The “Trimmell Tree” had far-reaching branches during the Kansas state high school basketball tournaments last week.
Four Roger Trimmell disciples guided their teams to state championships, three of them leading their schools to undefeated seasons.
Those three also happened to play for the same high school during their prep careers, St. John.
Kurt Kinnamon led McPherson High’s boys to a 25-0 record and Class 4A Division I state championship. Clint Kinnamon guided St. John’s boys to a 26-0 record and 2A state title. Matt Richardson coached Hesston’s girls to the Class 3A state crown. It was Clint Kinnamon’s third straight state title, while Kurt Kinnamon and Richardson repeated their state championships from last year.
“I think I can lump all three together,” said Trimmell, who carved out a lengthy 26-year career at McPherson College that included 370 victories and is now the athletic director at nearby Canton-Galva High School while assisting with the boys basketball team to stay around the game. “St. John appears to be the cradle of coaches here in Kansas.”
It seems like only yesterday they were lacing up their sneakers for Trimmell and were team leaders during their Bulldog days. He had no doubt all of them would be successful coaches once they left Mac.
“As players, they had a passion for the game, a commitment to excellence,” Trimmell said. “I think they just had the ‘it’ factor, a high basketball IQ. They are proactive rather than reactive. They are able to see the game in slow motion and they are quick to analyze and make adjustments in the chess match of coaching. They know how the game should be played. They approach it in a disciplined manner with a commitment to fundamentals and I think they have a vision for how they want the game to be played the right way.”
Trimmell, who will be inducted into the McPherson College Hall of Fame later this year as he’ll go in with one of his all-time great players Jonathan Coachman, had his own vision when he coached the Bulldogs after being a high school coach at Haven.
“Coach to your personality,” he said. “Blend in things from coaches and teachers you have had and fit those things to your personality and vision of the game.”
The Kinnamons and Richardson all have embraced the teachings of Trimmell and added their own particular spins.
“Coach Trimmell allowed me as a fifth-year senior to have pretty much free reign to coach the junior varsity at the college,” said Kurt Kinnamon, who has won six state titles in his 20 years at McPherson. “Tim Karstetter and I were the coaches and although Tim was probably designated to be in charge, he kind of let me do a lot of learning on my own. Coach never forced anything upon me and was always willing to help when I didn't know the answer to a particular situation, whether it be dealing with players, or parents or game strategy.”
Clint Kinnamon, as you would expect, echoed his brother’s sentiments.
“Probably the biggest thing I use that I learned from coach Trimmell was to try and be a players' coach,” he said. “Leave practice at practice and develop relationships with your players. They must see you are human, too. Players need to see that coaches like to joke around and have fun also. You just have to make sure that they know where the line is. Coach pushed us when we needed it, but then once practice was over, he was always fun to be around off the court.”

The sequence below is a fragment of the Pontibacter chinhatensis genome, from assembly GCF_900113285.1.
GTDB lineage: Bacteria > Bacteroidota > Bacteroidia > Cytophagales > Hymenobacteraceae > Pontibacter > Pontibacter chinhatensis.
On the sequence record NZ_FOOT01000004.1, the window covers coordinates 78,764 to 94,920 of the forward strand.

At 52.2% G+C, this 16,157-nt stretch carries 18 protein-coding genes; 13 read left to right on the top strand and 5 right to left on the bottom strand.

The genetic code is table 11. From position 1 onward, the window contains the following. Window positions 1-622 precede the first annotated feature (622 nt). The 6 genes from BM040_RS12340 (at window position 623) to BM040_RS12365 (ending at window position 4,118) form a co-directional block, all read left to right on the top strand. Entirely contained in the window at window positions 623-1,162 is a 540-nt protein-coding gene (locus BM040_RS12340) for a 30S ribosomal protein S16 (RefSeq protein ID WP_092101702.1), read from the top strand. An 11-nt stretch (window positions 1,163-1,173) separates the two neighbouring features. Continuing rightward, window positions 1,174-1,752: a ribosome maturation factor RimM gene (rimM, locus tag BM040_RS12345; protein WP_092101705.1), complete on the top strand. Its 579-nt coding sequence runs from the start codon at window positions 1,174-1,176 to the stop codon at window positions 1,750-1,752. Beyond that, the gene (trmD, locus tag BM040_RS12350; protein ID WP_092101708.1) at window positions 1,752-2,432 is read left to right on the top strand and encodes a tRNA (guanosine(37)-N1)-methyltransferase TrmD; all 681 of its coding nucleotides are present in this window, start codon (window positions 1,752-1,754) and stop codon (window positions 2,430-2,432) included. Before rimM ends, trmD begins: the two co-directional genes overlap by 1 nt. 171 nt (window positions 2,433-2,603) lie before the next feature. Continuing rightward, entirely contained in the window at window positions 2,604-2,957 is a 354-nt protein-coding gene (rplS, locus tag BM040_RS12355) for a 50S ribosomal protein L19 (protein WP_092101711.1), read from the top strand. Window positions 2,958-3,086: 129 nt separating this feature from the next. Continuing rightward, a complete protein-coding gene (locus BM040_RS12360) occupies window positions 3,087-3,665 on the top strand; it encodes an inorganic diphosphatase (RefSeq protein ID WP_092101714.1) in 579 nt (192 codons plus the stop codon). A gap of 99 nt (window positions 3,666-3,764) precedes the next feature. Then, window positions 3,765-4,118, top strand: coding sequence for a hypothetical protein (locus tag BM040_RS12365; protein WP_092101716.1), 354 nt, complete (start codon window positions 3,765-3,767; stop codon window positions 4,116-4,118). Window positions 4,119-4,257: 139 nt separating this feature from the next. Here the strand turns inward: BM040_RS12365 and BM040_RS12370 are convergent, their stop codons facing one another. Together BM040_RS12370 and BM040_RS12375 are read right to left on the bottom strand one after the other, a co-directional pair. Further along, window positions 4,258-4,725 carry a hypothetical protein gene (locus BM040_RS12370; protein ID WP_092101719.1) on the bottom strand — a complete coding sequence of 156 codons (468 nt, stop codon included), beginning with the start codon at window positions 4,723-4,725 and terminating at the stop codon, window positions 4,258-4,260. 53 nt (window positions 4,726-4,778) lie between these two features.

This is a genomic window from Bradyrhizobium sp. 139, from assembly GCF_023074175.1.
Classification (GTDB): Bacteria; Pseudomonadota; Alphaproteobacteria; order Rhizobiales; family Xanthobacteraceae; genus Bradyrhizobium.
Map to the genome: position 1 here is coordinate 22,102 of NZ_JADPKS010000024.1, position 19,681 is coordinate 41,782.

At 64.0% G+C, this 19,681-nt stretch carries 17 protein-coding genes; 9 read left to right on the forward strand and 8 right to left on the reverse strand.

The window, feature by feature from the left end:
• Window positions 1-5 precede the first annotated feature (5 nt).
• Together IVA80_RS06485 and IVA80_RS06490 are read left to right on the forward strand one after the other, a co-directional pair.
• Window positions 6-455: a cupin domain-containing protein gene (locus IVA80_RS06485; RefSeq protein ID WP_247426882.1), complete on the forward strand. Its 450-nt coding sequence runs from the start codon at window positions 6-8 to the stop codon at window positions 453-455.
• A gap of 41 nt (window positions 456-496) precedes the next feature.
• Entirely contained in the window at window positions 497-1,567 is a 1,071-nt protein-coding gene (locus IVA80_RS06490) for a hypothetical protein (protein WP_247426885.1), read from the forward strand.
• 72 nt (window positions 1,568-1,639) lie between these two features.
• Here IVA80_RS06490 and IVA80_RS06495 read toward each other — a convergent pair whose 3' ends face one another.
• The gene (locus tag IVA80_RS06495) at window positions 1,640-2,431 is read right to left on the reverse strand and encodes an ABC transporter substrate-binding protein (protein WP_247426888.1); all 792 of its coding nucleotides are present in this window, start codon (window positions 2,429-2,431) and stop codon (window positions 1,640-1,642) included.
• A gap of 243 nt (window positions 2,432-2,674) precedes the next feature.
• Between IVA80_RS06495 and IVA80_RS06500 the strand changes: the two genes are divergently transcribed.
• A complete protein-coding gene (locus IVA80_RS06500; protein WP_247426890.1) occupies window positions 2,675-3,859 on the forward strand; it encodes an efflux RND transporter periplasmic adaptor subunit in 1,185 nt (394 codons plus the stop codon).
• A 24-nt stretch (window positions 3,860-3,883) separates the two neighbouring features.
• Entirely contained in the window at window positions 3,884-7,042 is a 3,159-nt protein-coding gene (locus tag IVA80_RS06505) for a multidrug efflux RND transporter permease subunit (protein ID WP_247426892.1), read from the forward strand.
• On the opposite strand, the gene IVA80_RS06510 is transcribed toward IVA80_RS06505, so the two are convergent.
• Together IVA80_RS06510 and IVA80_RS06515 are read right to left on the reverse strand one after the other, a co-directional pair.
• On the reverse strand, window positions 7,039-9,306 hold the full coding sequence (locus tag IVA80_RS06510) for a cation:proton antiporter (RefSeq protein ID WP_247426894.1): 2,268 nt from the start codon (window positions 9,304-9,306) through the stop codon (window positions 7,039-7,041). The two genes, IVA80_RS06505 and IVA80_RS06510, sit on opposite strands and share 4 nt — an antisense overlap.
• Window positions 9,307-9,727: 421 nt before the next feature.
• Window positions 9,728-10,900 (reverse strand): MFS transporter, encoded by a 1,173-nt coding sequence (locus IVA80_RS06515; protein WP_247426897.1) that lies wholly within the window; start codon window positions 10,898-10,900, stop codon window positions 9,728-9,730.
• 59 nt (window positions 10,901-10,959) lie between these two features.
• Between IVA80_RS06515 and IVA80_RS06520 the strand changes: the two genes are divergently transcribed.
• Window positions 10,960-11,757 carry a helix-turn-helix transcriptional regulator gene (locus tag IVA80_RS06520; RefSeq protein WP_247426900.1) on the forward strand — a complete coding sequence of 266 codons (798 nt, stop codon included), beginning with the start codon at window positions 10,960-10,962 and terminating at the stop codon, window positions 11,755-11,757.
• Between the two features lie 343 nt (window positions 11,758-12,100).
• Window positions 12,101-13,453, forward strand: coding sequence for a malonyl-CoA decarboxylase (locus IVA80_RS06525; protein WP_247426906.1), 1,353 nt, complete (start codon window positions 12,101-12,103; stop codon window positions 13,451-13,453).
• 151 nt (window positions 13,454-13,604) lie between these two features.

Richardson, who is probably the least demonstrative of the three as he has a calmer demeanor, said Trimmell had a great influence on him.
“Going to McPherson College and being apart of Roger’s Bulldogs was a great experience for me,” Richardson said. “I began to understand the game and see how a coach could take advantage of certain situations. Roger had a big impact on my knowledge and ability to teach the game to others. I always look back on my Bulldog days with fond memories. Connections go all the way back to St. John High School.”
The last two years have been remarkable for the coaching troika. Kurt Kinnamon’s team is 48-1 in its last 49 games and has won 40 in a row. Clint Kinnamon’s team has won its last 58 straight on-court games (59 counting a bye), a stunning 77 of its last 78 and is a threat to break Wichita Heights’ record of 62 next year. Richardson’s team is 51-1 over the last two years and has won its last 40.
Yet another common thread is that they’ve coached their offspring, as Kyler Kinnamon was a four-year standout for Kurt Kinnamon, Clint Kinnamon has coached sons Cade and Cole, and Richardson’s teams were led by his daughters Caylee and Cami.
Trimmell, who reverently has been referred to as “The Father of Dogball,” watched with much pride this weekend as there were other successes. Glenn O’Neil, who was a student assistant for Trimmell, led Scott City to the Class 3A boys’ title and the school has won state championships in four of the last five years, with current Wichita State star Ron Baker the focal point during the early run.
Adam Clark, who played for Trimmell, produced a fourth-place state finish at Central Christian in the Class 1A Division II Tournament. Tyler Stewart, the most recent McPherson College graduate of Trimmell’s proteges, led Shawnee Mission Northwest to fourth in Class 6A.
“They just did an outstanding job and I’m proud of them,” Trimmell said.
One other thought from the Kinnamons that they learned from Trimmell is about keeping the team content in terms of finding the best spots to dine.
“He also taught me the value of a team eating well when on the road,” said Kurt Kinnamon, who gathers his team together the night before a game for a meal. “He knows many of the greatest places to eat in Kansas and even the surrounding states.”
“I learned where the best eating establishments are in many towns around Kansas,” Clint Kinnamon dittoed.